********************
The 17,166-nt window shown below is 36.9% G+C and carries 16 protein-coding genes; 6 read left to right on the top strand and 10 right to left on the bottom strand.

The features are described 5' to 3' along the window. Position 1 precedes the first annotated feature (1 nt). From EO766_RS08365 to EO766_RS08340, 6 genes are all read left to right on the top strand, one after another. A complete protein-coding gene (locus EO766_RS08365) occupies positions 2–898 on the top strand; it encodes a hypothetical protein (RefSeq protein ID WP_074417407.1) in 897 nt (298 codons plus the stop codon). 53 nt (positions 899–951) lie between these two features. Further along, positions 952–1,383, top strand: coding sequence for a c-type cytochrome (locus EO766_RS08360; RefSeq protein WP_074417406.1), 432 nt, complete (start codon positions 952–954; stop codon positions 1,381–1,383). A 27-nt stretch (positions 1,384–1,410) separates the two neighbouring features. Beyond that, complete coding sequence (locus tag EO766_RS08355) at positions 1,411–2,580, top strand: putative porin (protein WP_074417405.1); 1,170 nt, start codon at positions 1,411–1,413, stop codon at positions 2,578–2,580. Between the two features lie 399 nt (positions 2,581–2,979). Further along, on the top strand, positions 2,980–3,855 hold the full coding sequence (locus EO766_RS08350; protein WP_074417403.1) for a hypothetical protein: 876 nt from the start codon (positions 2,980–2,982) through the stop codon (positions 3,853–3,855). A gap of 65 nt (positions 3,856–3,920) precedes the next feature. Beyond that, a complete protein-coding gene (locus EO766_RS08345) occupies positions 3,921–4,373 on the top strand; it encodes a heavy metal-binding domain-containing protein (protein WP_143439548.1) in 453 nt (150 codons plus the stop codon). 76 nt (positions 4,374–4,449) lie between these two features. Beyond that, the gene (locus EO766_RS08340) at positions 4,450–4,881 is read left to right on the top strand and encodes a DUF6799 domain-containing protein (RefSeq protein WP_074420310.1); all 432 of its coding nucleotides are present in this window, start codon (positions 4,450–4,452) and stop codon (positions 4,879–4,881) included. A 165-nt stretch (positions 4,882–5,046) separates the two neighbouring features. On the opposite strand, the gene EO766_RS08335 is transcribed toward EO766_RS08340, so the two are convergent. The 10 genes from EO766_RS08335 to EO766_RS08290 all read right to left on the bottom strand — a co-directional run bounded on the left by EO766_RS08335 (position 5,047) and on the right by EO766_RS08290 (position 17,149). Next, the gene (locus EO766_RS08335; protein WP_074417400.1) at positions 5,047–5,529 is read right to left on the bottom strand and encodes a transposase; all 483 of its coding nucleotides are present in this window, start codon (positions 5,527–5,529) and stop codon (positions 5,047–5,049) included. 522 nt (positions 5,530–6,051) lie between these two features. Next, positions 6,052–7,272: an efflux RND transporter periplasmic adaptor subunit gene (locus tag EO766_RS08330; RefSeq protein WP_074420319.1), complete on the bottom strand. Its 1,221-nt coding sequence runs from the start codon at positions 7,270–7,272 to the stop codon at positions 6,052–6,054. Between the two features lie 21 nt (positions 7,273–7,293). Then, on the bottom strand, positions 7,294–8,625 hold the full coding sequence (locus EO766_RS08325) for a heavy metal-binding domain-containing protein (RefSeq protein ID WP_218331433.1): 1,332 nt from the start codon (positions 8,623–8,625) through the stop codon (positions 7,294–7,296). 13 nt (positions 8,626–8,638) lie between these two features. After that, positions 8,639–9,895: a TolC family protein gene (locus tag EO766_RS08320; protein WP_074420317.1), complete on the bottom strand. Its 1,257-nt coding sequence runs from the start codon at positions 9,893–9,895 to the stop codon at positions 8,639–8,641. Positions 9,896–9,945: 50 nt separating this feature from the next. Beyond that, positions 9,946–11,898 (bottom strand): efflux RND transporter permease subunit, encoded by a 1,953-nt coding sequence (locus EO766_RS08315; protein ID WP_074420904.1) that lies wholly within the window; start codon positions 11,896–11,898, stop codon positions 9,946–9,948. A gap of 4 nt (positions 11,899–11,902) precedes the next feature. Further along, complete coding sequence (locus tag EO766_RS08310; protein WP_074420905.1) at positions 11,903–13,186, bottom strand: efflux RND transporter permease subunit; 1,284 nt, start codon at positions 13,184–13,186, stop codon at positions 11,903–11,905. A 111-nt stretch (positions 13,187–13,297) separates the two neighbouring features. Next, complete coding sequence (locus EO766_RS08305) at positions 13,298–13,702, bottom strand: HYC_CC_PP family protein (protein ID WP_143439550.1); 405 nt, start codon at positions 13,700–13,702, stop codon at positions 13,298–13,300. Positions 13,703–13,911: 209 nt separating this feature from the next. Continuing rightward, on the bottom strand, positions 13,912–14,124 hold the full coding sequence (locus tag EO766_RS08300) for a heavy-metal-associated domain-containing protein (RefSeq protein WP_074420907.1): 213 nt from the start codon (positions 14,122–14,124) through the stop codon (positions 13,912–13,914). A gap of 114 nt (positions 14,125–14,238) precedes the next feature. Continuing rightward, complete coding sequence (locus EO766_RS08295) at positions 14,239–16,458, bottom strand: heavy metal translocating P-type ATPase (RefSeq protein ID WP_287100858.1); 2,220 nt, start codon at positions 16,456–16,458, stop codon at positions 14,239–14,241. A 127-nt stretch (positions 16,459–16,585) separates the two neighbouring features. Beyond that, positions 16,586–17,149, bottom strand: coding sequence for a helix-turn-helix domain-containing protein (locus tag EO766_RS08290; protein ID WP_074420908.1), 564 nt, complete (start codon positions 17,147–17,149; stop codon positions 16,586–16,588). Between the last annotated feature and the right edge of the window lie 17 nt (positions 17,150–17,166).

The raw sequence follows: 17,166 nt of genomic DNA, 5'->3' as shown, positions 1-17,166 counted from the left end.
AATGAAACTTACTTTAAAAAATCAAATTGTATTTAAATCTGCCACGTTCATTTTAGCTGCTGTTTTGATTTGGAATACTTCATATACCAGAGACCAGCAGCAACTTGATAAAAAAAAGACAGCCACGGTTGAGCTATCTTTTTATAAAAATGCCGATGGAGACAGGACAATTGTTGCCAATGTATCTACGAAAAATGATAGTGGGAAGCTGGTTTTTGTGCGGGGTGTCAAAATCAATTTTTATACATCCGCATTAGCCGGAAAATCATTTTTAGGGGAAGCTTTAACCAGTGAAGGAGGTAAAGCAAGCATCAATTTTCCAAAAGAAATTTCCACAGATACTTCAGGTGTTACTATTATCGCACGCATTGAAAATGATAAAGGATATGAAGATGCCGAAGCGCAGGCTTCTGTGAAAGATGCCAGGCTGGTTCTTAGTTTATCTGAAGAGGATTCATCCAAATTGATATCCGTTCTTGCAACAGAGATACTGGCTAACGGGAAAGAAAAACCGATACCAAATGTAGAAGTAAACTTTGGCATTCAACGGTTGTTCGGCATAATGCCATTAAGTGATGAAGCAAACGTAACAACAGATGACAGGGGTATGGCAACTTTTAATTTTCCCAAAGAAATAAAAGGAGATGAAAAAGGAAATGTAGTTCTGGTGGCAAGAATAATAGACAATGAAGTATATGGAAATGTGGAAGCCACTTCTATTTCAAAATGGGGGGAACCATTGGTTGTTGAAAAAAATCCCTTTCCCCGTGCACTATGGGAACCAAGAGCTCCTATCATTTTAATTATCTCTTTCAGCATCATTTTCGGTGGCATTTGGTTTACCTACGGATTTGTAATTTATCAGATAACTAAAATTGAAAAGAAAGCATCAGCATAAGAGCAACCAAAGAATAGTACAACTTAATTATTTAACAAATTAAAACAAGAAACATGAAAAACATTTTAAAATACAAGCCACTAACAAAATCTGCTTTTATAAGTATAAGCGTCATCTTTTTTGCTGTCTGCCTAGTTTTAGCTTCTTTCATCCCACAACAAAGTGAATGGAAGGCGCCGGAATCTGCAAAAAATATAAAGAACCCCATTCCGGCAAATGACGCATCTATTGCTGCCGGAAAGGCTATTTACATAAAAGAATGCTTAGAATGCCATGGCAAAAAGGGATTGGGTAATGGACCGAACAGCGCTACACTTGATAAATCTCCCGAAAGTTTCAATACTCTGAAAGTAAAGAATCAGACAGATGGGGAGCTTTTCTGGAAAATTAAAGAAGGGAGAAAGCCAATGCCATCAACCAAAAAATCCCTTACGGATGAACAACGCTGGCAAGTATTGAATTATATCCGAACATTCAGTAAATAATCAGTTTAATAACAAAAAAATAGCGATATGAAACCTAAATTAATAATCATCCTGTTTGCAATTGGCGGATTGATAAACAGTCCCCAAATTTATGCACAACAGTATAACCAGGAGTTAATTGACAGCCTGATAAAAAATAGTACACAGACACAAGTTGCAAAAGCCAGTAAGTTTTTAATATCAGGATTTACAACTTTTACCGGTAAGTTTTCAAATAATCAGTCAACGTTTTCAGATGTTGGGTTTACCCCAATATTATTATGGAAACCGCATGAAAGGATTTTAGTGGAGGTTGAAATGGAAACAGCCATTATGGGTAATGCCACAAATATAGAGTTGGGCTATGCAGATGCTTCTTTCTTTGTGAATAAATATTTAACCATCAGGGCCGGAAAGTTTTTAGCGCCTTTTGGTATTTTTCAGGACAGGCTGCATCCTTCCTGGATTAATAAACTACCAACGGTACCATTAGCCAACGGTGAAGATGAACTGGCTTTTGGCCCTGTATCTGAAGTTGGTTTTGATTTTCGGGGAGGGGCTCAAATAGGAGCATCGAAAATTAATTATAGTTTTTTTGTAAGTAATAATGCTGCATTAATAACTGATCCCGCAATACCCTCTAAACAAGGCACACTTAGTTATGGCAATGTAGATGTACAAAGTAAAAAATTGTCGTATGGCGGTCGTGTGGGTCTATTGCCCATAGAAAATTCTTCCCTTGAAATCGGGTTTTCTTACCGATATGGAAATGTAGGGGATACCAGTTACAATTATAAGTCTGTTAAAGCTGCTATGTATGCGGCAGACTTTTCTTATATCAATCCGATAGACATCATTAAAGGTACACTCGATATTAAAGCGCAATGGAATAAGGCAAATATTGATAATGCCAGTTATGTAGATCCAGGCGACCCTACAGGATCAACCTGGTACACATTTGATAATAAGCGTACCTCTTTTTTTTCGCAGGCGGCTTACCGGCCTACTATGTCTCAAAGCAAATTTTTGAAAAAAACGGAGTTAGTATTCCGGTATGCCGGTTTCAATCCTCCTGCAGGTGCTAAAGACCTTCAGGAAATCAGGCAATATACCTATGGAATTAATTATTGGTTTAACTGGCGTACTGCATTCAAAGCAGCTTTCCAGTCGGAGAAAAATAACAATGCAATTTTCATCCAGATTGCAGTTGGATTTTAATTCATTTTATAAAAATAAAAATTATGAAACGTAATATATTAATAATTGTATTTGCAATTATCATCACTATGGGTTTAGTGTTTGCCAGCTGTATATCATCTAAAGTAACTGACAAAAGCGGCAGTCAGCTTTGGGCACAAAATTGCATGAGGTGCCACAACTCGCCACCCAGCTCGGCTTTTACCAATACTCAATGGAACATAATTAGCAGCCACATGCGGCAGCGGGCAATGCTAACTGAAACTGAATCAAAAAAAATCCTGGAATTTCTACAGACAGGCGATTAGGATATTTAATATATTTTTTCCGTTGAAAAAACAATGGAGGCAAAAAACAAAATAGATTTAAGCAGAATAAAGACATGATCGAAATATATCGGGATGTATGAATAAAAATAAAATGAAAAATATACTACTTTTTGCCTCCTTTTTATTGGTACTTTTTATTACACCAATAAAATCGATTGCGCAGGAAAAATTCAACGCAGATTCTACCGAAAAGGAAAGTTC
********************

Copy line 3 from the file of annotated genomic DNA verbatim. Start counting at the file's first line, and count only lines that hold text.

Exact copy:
The raw sequence follows: 17,166 nt of genomic DNA, 5'->3' as shown, positions 1-17,166 counted from the left end.